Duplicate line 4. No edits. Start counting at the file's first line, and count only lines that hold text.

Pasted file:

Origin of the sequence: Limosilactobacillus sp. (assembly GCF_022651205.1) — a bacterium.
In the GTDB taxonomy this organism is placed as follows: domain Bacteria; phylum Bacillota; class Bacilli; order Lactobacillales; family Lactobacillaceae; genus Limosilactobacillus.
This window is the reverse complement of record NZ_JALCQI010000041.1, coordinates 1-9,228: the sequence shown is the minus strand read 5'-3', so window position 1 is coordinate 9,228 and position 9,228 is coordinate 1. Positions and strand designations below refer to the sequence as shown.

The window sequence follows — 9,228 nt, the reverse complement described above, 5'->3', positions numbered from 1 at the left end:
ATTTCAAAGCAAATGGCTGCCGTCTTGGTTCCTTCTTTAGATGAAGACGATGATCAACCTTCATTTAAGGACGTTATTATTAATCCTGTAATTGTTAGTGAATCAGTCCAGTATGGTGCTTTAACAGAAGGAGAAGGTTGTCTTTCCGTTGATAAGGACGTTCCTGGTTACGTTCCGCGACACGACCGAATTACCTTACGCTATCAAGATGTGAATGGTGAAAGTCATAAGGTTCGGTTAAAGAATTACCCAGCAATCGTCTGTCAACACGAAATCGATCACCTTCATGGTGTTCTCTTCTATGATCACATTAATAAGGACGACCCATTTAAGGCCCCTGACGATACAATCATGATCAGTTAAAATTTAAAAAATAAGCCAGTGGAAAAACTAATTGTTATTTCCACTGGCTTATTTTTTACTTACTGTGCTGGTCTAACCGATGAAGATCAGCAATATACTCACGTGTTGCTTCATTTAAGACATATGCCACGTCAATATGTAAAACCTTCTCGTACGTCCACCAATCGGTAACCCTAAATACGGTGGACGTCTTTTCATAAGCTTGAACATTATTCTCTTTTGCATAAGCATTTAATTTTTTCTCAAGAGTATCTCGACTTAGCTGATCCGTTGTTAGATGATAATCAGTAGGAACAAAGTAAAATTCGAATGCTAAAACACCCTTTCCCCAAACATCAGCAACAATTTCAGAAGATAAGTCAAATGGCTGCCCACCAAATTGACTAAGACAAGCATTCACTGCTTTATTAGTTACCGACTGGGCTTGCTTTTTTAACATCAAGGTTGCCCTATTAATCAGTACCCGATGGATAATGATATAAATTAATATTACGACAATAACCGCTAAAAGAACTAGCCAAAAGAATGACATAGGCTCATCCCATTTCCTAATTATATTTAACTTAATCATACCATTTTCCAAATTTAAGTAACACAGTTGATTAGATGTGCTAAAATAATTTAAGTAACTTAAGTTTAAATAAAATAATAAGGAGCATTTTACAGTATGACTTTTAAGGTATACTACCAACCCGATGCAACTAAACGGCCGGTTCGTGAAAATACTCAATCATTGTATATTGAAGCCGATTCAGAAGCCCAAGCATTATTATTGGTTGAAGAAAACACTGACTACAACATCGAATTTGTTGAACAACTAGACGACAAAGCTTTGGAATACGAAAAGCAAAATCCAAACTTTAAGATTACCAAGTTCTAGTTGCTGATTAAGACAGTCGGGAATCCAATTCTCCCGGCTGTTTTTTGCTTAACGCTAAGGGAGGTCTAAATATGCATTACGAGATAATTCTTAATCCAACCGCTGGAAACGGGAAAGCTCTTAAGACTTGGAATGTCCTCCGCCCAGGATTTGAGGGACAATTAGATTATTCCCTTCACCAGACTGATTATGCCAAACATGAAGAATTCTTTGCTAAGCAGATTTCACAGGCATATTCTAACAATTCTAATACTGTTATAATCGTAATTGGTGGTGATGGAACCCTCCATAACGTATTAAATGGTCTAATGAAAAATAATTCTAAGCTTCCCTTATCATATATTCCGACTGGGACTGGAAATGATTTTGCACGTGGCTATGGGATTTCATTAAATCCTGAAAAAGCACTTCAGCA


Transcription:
The window sequence follows — 9,228 nt, the reverse complement described above, 5'->3', positions numbered from 1 at the left end: